Letters to the Editor
There's More to Milken
A recent article profiling Michael Milken ("The World According to Milken," March 4) added to the widespread mythology about this complex man but did not clearly convey certain important facts.
It is often assumed, for example, that his impact on American capitalism was confined to the 1980s. In fact, his seminal theories of capital structure and credit once thought revolutionary and now taught in every business school were developed at Berkeley and the Wharton School in the 1960s and implemented as soon as he went to Wall Street in 1969.
As explained at the Web site www.mikemilken.com, these theories anchored the seismic shift in U.S. lending practices between 1974 and 1976, when financial markets emerged from the worst recession since World War II. This is when Milken's revolution in access to capital hastened the historic transition from corporate borrowers' reliance on banking relationships to the more-democratic process of funding through innovative capital market instruments.
By 1976, Milken's success in this endeavor made him independently wealthy, allowing him to launch his career as one of America's top 10 philanthropists. In 1982, he formalized his philanthropic efforts with the founding of the Milken Family Foundation, which was endowed with several hundred million dollars. Yet the press wrote little about him throughout the 1970s and early 1980s. That is perhaps understandable dry stories about philanthropic gifts don't sell many newspapers. Only later, when he made legal missteps that he has acknowledged, did a feeding frenzy of press coverage make him seem to have appeared from nowhere in the later 1980s.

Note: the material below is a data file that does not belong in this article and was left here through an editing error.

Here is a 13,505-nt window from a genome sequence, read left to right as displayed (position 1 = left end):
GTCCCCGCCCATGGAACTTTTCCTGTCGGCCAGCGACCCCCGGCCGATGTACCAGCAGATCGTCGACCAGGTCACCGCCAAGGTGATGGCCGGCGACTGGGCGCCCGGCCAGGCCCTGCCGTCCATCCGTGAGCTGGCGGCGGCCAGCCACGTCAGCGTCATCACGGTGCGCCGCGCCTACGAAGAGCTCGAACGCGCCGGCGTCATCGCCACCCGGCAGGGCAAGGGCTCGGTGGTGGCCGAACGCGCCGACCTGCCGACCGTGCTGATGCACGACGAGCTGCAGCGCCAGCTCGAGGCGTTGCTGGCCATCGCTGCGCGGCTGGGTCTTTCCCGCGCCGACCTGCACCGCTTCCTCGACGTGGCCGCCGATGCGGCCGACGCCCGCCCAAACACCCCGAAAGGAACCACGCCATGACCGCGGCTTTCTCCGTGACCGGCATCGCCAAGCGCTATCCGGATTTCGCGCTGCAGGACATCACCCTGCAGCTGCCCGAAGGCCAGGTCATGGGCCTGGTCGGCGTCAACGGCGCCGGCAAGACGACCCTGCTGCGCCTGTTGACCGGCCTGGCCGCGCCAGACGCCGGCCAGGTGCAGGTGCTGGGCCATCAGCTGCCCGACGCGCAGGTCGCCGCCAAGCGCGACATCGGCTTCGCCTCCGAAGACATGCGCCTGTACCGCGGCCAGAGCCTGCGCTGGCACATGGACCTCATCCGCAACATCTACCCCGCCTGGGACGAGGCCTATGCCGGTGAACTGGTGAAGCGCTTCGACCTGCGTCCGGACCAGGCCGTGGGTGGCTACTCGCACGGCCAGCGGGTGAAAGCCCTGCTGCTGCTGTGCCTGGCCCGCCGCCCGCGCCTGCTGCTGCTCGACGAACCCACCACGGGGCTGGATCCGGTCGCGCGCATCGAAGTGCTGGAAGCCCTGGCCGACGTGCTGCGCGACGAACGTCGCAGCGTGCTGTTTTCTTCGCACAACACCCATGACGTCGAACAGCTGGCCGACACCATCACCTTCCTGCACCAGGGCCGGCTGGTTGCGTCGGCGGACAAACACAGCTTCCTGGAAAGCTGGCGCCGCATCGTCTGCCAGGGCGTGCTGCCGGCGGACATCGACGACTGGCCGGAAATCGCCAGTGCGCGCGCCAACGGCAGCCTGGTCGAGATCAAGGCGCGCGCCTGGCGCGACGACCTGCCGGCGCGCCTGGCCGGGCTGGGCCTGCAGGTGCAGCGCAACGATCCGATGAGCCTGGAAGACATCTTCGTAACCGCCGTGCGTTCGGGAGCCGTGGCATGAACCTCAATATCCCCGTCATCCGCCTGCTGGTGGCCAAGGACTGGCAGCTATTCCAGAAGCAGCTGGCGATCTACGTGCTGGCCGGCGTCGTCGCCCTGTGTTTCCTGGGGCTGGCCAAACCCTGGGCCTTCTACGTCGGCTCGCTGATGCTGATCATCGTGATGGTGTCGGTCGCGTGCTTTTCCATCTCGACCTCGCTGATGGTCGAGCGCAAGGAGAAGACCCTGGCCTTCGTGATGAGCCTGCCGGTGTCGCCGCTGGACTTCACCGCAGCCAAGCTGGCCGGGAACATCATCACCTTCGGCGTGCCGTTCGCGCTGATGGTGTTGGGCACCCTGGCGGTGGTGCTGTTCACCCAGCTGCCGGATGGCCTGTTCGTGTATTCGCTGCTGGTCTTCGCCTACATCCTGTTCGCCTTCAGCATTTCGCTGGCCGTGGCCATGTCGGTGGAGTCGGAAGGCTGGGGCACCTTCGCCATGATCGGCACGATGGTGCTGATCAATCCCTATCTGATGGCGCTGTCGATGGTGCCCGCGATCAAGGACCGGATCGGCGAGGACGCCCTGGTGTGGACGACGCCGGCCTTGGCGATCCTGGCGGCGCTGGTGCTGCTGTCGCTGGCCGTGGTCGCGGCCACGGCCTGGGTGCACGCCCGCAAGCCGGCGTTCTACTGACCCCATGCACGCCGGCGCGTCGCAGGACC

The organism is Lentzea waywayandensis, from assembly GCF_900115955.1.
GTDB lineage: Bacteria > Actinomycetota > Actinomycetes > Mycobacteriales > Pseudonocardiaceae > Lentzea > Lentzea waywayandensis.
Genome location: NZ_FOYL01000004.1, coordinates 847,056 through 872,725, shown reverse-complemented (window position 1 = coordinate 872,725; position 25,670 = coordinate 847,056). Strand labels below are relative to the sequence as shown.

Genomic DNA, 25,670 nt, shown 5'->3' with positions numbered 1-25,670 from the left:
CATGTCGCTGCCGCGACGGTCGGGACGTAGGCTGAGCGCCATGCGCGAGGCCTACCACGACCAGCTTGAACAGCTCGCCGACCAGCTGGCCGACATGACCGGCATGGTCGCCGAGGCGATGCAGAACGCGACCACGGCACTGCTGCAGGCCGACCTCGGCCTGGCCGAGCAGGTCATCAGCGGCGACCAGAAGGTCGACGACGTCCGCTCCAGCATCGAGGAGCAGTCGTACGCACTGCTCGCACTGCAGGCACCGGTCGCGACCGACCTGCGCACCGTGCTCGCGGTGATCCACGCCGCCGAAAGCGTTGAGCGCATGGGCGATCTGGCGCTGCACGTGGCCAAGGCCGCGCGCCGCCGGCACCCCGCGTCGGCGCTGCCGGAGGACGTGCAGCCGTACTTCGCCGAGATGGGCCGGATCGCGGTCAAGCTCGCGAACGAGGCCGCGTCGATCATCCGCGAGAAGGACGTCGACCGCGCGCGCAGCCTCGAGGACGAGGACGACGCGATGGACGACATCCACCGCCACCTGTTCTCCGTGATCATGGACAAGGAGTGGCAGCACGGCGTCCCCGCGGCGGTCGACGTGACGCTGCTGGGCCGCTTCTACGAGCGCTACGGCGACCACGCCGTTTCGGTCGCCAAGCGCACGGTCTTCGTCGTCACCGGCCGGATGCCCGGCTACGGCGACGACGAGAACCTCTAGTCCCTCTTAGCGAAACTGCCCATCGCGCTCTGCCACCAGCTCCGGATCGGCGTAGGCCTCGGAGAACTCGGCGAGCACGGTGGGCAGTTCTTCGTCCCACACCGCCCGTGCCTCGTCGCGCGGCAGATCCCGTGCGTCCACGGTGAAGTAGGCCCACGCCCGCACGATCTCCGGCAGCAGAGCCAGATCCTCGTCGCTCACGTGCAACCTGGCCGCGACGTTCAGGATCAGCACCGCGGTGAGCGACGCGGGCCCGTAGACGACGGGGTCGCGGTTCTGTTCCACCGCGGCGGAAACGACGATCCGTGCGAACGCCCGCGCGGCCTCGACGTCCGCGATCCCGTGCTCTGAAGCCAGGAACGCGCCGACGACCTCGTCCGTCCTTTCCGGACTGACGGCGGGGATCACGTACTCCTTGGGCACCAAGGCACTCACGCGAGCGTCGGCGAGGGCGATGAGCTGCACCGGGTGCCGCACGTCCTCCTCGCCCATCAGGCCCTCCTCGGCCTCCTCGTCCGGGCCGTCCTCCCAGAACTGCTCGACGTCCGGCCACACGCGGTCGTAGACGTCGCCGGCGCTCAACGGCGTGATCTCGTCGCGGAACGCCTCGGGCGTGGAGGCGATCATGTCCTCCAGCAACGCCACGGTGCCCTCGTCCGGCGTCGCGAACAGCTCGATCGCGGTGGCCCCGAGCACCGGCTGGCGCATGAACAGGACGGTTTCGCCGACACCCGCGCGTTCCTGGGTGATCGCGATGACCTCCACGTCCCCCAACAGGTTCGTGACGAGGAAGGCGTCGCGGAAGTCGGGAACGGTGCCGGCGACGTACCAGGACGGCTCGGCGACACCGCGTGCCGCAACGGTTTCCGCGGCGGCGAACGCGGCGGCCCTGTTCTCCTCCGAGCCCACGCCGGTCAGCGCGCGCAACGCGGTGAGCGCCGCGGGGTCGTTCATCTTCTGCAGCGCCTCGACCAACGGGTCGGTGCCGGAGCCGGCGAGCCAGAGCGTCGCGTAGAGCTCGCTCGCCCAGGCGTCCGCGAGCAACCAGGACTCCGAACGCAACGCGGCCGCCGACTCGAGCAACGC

Just as the arc of his life is often distorted, so too are the financial technologies he innovated. Milken employed 50 different types of securities in more than a dozen asset categories to serve the capital needs of his clients. Among the least risky of these in a properly diversified portfolio were high-yield debt instruments, a.k.a. junk bonds.
Finally, the article seems to have been overly shrill in assessing Milken's reference to the potential economic benefit of curing cancer. After a quarter century of involvement in cancer research projects, he often speaks publicly about the human and economic toll of serious diseases. The data cited in the article are derived from work that won the 1992 Nobel Prize in Economics for Prof. Gary Becker. Becker is one of more than 100 distinguished experts who will participate in the Milken Institute's fifth annual Global Conference in Los Angeles next month. Details of this Conference are at www.milkeninstitute.org.
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